The U.S. Departments of Housing and Urban Development (HUD), Energy (DOE), and Education (ED) will launch SEED (STEM, Energy, and Economic Development): Coalitions for Community Growth, an innovative place-based initiative to connect public housing families to STEM education and jobs.
SEED will link federal investments and national partners to locally driven coalitions of public-private partners to launch or expand programs that provide access to energy literacy, STEM education, and workforce development for public housing residents. In partnership with local public housing authorities (PHAs), SEED will be piloted in five communities: Cleveland (Cuyahoga County), Denver, District of Columbia, San Antonio, and Tampa, with the goal of expanding to 20 cities by 2018.
Through this initiative, 600 residents will be provided with energy literacy training via programing and webinars to public housing communities; 8,000 youth and young adults in public housing will be connected to STEM educational opportunities; 1,000 public housing residents will receive STEM, workforce or certificate training; and 1,000 public housing residents will obtain employment.
HUD, DOE, and ED will identify national partners/resources, provide a HUD point-of-contact for technical assistance for each SEED coalition, create linkages to federally-funded organizations on the ground, and provide best practices information through webinars, meetings, and technical assistance.
SEED will leverage HUDs Section 3 program to train and employ residents in STEM/energy-related jobs generated by these investments. Other federal programs to be leveraged include DOEs Better Buildings Challenge, Energy Savers and Energy Literacy programs and EDs investments in adult and technical education.
To date, the following partners have committed to support this initiative.
The National Center for Women in Information Technology will provide technical assistance to PHAs and local SEED coalitions on applying for the AspireIT program to teach middle school girls how to code.
The Boys & Girls Clubs of America will provide 30 scholarships for public housing children/youth to attend clubs in SEED locations.
US2020 will pilot their online STEM mentor matching platform in DC and Denver, enabling local coalitions to meet their STEM mentoring needs.
The Denver Public Housing Authority and the Mile High Youth Corps will provide STEM summer sessions for 90 elementary school students, and train 30 residents using the Academies to Work Construction Industry Track program. Of those trained, 20 will be certified by the U.S. Occupational Safety and Health Administration and, of those, 10 will find full-time temporary employment.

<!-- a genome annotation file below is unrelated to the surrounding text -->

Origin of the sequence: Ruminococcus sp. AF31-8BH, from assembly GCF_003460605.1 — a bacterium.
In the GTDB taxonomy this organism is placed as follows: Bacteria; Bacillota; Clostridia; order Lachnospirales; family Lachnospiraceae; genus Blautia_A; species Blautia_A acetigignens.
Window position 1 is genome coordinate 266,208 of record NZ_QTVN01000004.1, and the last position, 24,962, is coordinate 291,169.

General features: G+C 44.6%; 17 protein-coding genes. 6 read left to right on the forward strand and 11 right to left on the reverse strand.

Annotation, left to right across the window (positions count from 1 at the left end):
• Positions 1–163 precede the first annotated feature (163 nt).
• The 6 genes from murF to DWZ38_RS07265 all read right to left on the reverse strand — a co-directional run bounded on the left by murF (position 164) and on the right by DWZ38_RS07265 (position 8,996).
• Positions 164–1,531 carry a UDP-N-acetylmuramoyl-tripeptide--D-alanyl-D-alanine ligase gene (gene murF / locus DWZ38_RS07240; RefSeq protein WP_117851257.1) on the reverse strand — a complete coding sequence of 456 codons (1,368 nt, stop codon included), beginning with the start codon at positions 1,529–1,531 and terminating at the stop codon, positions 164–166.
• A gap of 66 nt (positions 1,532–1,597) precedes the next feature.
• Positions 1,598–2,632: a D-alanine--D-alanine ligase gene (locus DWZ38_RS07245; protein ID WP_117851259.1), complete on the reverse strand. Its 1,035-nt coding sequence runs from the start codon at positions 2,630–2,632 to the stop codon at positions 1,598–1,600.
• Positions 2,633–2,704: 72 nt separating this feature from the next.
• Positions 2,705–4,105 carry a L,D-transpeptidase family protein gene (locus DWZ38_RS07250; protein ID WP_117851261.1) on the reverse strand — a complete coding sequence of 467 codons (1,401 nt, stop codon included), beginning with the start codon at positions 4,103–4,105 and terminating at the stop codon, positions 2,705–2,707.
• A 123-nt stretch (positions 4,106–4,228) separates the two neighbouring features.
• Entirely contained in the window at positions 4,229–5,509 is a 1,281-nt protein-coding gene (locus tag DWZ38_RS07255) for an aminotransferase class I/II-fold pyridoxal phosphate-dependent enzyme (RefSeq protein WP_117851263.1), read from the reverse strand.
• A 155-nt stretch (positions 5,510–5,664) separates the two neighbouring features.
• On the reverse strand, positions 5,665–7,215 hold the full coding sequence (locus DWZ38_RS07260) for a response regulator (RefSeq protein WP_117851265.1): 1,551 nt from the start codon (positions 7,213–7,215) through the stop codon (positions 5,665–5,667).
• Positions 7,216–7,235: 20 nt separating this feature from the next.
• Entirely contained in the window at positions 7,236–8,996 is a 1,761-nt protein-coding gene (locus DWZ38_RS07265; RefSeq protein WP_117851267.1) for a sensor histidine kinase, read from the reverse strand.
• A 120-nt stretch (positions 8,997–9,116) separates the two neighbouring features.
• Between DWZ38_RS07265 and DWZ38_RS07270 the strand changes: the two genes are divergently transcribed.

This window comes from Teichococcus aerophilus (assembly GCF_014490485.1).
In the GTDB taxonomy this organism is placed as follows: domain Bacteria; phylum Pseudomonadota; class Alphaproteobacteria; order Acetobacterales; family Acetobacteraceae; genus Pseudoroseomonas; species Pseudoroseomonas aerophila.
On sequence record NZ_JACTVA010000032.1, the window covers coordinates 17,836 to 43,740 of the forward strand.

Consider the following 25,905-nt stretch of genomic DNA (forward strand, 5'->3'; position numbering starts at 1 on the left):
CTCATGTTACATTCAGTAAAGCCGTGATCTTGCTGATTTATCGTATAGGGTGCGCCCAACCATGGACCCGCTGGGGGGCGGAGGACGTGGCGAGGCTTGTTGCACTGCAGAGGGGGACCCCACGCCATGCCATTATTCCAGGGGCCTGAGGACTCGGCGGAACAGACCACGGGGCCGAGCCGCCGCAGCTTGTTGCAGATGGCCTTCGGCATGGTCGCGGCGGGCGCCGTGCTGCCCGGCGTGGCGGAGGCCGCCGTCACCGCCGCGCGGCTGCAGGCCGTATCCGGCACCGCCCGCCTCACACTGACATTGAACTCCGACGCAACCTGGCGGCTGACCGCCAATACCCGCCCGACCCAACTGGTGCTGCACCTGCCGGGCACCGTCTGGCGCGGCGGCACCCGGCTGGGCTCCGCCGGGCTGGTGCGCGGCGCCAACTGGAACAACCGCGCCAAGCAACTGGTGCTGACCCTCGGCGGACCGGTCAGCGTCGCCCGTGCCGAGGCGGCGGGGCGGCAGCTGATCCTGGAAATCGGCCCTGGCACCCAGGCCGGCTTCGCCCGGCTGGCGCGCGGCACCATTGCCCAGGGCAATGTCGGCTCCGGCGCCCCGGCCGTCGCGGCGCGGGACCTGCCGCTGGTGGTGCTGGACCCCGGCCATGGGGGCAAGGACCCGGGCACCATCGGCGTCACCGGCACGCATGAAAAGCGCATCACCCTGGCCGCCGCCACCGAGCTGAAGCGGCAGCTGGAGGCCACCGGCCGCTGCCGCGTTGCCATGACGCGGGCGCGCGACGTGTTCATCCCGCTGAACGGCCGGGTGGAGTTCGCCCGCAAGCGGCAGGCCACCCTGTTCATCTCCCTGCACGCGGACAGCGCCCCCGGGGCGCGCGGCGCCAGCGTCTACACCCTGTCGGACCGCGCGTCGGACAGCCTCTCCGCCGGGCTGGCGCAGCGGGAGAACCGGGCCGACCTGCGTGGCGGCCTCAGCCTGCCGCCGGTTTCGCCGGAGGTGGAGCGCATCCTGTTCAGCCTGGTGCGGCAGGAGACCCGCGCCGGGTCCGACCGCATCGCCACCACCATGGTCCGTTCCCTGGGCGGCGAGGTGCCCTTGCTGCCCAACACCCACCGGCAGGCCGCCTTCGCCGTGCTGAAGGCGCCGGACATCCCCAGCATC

The Cuyahoga Metropolitan Housing Authority (CMHA) will provide out-of-school STEM learning for 690 kids at four 21st Century Learning sites. CMHA will also create 120 temporary full-time jobs through its redevelopment projects of Cedar Estates and Carver Park.
The Tampa Housing Authority (THA) and its partners will provide training to 500 residents. Of those trained, 110 will find full-time permanent employment, 25 will find part-time permanent employment, and another 25 will find part-time temporary positions. THA and TECO will provide 350 hours of energy literacy training for public housing residents and energy kits to raise awareness and encourage behavior change vis-à-vis energy consumption.
Federal SEED team deliverables:
- Appoint a HUD point-of-contact for each community upon becoming a SEED location.
- Create localized resource maps identifying federal grantee recipients with potential to support workforce training and certification programs as well as career pipeline opportunities by 9/01/2017.
- Provide technical assistance and communicate funding opportunities remotely.
- Identify additional national partners for SEED communities and secure commitments where applicable.
- Recruit new SEED communities up to a total of 20 communities. All SEED communities will be onboarded by 9/01/2016.
- Host monthly energy literacy webinars for the SEED pilot communities and public housing authorities.
- Host a convening for all five SEED pilot communities to share key learnings, best practices, and create a community of practice.
- Host conversations with each national partner to follow-up on implementation of commitments.